Robbie Williams – The Heavy Entertainment Show | Album review
November 8, 2016
Robbie Williams returns to the pop scene after revisiting the 1930s with his international hit Balance on both sides. In The heavy entertainment show, he returns to his favorite arena of the docile and provocative britpop. This time the ‘bold comeback’, as opposed to 2012 Take the crown, sees co-writer and producer Guy Chambers by his side again, and with an explosion of confidence, they produce a retro-pop hodgepodge of epic proportions.
Unlike recent incarnations of contemporary pop stars like Beyoncé and Justin Timberlake, whose styles have evolved to become more nuanced and avant-garde, Williams goes back in time for the bombastic big band and bubbly rock’n’roll music of the years. 70. and 80. Songs like Heavy entertainment show and Sensational sound like the grand finale of a cheesy Broadway show, performed by a stage rock band.
Williams’ talent has always shone in his personal moments, which he made sure to include in this album with the added bonus of a Coldplay style number. When you know and the sincere David’s song, dedicated to his recently deceased manager. On the other hand, the bachelor Party like a Russian is an attempt at political satire – a topic quite removed from the league of former Take That members, especially when he targets a nation he has little or no personal knowledge of. While the music is certainly earworm material, it’s no surprise the singer explains in a recent interview on BBC Breakfast that the track was born out of a lack of songwriting ideas.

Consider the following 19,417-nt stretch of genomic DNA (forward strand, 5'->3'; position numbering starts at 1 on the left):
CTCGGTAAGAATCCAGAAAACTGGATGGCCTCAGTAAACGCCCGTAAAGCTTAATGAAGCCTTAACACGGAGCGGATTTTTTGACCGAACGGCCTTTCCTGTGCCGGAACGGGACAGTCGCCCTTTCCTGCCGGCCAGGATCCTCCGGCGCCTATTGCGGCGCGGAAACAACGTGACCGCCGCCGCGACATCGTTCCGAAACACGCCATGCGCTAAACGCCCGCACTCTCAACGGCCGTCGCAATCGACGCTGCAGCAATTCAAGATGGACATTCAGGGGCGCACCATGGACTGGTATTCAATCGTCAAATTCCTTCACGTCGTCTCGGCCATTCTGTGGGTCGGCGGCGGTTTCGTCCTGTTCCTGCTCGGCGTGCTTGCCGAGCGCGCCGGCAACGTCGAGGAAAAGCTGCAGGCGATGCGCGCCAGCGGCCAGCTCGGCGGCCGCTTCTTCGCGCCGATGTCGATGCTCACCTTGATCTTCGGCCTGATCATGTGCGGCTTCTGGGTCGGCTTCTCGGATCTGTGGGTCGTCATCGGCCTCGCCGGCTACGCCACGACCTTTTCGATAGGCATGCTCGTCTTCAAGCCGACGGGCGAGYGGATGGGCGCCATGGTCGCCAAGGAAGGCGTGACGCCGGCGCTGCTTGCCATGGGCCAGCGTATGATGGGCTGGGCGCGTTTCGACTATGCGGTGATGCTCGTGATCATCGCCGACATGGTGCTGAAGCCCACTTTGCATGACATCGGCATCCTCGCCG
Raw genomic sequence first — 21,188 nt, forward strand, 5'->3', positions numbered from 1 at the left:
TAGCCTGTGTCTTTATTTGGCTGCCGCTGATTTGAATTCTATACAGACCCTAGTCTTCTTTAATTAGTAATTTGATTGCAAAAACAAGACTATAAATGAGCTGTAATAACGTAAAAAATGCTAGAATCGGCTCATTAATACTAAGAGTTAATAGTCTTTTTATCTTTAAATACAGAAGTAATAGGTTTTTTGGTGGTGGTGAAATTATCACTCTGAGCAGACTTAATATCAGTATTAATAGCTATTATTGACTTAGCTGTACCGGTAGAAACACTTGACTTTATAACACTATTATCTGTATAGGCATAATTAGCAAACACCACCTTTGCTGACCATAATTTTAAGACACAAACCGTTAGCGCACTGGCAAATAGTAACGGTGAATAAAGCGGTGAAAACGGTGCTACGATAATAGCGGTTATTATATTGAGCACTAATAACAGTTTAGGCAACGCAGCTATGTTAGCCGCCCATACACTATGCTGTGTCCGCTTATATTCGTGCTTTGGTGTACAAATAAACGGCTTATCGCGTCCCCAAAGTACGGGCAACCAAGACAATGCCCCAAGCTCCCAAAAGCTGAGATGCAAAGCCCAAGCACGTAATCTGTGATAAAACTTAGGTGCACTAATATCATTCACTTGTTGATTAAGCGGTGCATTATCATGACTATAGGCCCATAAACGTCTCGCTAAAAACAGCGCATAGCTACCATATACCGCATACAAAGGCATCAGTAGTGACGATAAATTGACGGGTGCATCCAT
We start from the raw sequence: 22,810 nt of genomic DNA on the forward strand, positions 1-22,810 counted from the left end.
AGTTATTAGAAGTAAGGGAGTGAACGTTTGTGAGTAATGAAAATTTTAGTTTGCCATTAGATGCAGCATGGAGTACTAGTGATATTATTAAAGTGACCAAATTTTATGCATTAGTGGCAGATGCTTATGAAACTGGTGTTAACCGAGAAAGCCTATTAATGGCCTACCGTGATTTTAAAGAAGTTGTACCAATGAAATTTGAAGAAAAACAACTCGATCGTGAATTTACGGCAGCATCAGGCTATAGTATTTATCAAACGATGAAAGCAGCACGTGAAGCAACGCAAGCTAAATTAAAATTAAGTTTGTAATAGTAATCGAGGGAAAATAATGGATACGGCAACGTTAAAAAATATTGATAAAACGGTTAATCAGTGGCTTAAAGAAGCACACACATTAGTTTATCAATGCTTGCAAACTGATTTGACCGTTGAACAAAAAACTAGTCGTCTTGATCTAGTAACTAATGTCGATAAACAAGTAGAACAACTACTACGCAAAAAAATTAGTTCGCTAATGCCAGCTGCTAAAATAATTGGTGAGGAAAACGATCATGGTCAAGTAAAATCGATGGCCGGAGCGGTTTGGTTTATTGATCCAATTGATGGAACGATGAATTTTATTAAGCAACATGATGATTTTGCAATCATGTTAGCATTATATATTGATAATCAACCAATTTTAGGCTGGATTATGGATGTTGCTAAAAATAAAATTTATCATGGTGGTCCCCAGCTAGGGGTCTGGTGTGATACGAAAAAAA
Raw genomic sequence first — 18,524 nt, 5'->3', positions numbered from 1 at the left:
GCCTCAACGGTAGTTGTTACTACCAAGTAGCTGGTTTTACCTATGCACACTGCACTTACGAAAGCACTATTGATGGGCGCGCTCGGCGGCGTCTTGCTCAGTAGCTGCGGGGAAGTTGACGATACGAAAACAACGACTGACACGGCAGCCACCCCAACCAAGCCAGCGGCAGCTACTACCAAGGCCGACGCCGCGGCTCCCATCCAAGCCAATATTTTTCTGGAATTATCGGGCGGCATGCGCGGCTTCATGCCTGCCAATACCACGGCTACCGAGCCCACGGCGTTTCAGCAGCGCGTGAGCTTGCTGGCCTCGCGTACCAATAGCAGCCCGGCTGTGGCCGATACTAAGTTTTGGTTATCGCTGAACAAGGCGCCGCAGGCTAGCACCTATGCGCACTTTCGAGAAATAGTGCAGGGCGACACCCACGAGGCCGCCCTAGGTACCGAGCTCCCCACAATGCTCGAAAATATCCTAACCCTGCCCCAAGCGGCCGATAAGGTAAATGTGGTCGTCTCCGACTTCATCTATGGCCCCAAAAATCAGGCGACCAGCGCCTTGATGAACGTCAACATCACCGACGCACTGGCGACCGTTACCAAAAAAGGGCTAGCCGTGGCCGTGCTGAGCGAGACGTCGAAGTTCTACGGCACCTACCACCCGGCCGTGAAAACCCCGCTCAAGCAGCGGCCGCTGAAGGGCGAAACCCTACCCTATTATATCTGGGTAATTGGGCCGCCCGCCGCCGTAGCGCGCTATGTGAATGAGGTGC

A refreshing exception, perhaps, to the album’s generally overcrowded sound, could be Crazy hotel, his collaboration with Rufus Wainwright. It’s a smoothly produced mix of cinematic blues, peppered with trippy tremolos, reverbs and weird dissonances – a dark digression from Williams’ usual bright pop style.
The heavy entertainment show cries out for attention, missing the impression he’s dying to give. What is the singer celebrating so powerfully, one might ask. Is he self-deprecating or blatantly bombastic when he sings, messianically, “Bathe in the light that I give”? Apparently the world has been looking for “a savior” and here it is, and “all the best die so quickly” – vanityingly, Williams tries to make up for the pop culture deaths of 2016 with perhaps a little too much enthusiasm.
The heavy entertainment show comes out on 4e November 2016, for more information or to order the album visit here.
Watch the video for Party like a Russian here:
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